Danny Foster


April 10, 2018

I admittedly spend way too much time tweaking with Visual Studio Code extensions and theming. Not to mention Firefox extensions, macOS adjustments and productivity apps, iPhone apps, and aesthetic changes . Undoubtly a combination of all the tools I readily use has saved me both time and headaches. I guess the better question is if the time saved with the tools outweighs the time spent tinkering. Nonetheless, here’s a list of the macOS modifications and programs I currently use for 2018.

Visual Studio Code



Auto Close Tag Auto Rename Tag Bracket Pair Colorizer
Code Runner Colorize Debugger for Chrome
Document This React/Redux/GraphQL/React-Native snippets ESLint
Git Blame Guides HTML CSS Support
IntelliSense for CSS class names in HTML JavaScript (ES6) code snippets Live Server
Markdown Preview Github Styling Monokai Pro npm
npm Intellisense Path Intellisense Python
Quokka.js Sass Settings Sync

Without having to explain every extension I’m going to pick a few of what I would consider essentials.

Auto Rename Tag

Saves time having to scroll through code looking for closing tags. Works just as you would expect.

Bracket Pair Colorizer

On the same note of Auto Rename Tag, I use this extension in a similar way. The picuture above demonstrates the difference. No longer do you have to click on an opening parentheses or bracket to see the closing one. Colored bracket pairs adds a much needed contrast between lines of codes and creates definitive visual cues as to where you are inside your code.

Code Runner

While repl.it is excellent for saving past code playgrounds or algorithms, there’s times where you just want to quickly type code and see the output. After you configure the paths of your code executors in your VS Code User Settings you can run the code with ⌃ ⌥ N


ESLint has been a major help in identify past bad coding practices and especially creating a consistent guideline on style. Recommended to anyone that writes JavaScript or TypeScript


You can probably tell by now that I use lots of extensions that enhance code navigation, Guides merely creates faint vertical indentation lines.

HTML CSS Support


Insane help for any front end work that you’re doing. For one, this extension will add completion for any classes/ID’s inside CSS or SCSS files in your workspace with the default hotkey of Control + Space. Secondly you can add external stylesheets inside your VS Code User Settings with the following adjustment,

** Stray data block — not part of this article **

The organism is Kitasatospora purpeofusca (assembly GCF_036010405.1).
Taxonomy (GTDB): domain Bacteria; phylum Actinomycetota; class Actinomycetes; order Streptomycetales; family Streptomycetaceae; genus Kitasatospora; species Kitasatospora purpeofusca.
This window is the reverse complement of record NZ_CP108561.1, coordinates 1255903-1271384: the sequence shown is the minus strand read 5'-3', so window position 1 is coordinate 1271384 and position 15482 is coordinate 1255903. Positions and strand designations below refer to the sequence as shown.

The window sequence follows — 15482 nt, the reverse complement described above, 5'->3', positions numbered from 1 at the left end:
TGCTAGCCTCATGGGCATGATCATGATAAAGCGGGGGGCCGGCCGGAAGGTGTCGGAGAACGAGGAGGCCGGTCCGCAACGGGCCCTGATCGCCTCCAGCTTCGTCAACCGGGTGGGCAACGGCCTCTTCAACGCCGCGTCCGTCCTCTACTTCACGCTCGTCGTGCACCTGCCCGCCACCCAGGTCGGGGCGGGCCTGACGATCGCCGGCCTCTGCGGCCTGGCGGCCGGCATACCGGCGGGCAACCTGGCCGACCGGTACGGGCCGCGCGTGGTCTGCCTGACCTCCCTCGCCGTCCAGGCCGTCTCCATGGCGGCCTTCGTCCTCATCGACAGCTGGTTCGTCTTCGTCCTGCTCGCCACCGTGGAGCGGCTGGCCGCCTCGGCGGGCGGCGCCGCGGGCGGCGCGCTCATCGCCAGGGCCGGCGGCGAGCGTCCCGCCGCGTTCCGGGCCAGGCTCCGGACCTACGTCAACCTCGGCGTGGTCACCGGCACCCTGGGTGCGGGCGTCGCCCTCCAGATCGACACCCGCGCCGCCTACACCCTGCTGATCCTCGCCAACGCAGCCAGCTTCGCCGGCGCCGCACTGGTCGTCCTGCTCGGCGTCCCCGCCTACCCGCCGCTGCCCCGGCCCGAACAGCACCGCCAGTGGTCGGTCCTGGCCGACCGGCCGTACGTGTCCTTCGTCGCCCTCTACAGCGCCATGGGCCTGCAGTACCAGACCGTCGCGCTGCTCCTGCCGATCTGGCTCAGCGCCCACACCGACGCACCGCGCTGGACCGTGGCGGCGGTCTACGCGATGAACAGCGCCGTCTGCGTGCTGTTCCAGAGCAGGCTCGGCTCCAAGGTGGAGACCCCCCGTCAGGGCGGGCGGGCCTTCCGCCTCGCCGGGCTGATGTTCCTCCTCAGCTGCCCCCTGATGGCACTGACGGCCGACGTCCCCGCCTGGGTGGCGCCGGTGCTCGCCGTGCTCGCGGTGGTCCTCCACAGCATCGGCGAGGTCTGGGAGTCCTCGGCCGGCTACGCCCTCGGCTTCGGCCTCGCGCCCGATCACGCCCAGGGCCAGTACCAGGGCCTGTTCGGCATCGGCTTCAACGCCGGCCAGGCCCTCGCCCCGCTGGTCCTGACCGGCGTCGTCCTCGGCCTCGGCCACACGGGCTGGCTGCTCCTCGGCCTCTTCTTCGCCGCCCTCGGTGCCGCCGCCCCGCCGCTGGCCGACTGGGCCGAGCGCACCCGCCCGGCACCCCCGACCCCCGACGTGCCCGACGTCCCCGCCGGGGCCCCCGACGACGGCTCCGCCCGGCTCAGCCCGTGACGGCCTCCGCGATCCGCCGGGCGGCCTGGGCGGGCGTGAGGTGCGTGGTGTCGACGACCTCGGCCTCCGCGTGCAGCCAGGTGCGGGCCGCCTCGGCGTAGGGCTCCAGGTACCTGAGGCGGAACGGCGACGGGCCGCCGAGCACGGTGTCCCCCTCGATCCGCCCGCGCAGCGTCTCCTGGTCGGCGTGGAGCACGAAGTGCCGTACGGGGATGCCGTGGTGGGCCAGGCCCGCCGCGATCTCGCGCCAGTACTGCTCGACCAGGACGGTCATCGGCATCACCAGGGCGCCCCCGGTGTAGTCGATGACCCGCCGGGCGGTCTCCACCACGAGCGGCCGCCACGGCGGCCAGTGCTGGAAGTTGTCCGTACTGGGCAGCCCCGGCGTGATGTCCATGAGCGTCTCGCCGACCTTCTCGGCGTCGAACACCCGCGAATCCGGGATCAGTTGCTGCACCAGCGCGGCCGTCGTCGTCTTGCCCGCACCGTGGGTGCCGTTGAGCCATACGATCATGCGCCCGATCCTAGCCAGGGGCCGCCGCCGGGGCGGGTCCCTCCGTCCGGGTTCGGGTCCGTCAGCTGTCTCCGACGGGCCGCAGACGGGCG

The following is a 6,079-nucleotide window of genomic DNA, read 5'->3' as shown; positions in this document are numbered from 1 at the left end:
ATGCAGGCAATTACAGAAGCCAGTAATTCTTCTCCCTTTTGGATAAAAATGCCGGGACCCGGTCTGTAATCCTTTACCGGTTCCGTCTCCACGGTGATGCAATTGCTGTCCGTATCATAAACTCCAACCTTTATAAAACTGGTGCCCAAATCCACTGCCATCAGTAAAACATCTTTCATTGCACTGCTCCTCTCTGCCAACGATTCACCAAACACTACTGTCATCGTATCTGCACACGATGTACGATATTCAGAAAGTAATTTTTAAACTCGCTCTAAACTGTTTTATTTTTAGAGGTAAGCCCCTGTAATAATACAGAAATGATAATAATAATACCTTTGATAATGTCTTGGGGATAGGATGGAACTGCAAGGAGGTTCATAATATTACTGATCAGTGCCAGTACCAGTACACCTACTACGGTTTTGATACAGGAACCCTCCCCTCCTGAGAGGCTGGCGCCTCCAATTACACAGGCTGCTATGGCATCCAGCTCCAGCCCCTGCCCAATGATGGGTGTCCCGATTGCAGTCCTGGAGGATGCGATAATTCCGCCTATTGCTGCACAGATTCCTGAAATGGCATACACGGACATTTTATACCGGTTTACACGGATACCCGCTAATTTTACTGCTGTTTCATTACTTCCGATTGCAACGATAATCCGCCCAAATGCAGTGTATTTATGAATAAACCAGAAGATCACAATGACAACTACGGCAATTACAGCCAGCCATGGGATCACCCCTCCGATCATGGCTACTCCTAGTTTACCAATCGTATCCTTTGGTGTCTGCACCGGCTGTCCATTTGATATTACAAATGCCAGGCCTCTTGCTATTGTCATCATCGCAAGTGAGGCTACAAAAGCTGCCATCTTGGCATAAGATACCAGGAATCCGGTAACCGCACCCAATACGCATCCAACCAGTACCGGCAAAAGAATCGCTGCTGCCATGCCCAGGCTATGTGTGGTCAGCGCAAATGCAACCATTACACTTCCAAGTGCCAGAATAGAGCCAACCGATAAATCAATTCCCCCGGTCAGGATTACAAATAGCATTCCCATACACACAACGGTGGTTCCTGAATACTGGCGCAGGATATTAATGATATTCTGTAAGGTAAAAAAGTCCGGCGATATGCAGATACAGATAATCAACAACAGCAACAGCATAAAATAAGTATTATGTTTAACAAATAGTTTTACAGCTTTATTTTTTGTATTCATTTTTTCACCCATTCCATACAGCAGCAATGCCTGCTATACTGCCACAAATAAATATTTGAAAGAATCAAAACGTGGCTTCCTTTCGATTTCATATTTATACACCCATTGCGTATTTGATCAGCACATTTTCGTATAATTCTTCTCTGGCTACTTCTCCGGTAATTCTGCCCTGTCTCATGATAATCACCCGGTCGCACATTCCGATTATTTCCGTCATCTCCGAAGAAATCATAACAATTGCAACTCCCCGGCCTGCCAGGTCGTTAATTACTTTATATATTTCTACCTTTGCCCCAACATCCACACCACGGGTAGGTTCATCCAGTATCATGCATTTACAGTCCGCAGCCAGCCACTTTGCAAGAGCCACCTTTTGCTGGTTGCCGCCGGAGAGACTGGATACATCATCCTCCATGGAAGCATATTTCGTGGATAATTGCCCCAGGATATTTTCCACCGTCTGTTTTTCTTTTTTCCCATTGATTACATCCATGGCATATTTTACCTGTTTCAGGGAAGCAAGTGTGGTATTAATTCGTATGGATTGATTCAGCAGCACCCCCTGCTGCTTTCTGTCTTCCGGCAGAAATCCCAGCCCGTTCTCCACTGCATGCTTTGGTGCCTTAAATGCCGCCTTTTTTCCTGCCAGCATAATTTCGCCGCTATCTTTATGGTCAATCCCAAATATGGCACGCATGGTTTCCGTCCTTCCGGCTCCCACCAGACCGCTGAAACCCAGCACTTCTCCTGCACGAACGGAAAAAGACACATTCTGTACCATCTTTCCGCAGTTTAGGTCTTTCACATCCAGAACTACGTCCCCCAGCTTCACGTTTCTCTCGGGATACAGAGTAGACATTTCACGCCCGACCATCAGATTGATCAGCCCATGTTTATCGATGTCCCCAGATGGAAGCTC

"css.remoteStyleSheets": [

Did I forget to mention that this is also supported in JavaScript, Pug, Handlebars, and just about any templating engine files?

JavaScript (ES6) code snippets

I barely scratched the surface on the depth of the snippets but as I progress further as a developer I’ll fully recognize the power of this extension. For those that are a bit more advanced this contains many tedious code snippets that are triggered by logical keywords ; such as clg for



Adds icon prefixes to files in the explorer for just about any file extension. Great for quickly finding specific files.

Settings / Fonts

I owe most of my User Settings to Wes Bos who along with creating some of the most helpful online courses I’ve taken has made his dotfiles availible on GitHub. My font of choice is Operator Mono with a font weight of 400 and my theme is Monokai Pro (Filter Spectrum)


Alfred 3 Backblaze Balsamiq
Bartender 3 CloudApp Firefox Developer Edition
Keybase LastPass Magnet
MongoDB Compass Postman Reflector 3
Synergy TextExpander Things
Transmit Typora Visual Studio Code

Alfred 3

Alfred replaces the Apple Spotlight search with a fully customizable and programmable equvilent (Apple kind of stole Alfred) that has a large library of custom workflows on Packal. Listed below are my personal Workflows that I’ve imported. My most used one as of now is devdocs. The devdocs Workflow allows instant documentation search for most languages and frameworks which is a lifesaver for quick reference. Alfred 3 was the only application listed I wanted to elaborate on further, the websites for the rest do a great job on explaining them.


Danny Foster

Hi, I'm Danny Foster. I'm a front end developer living in Chicago with a love for JavaScript.
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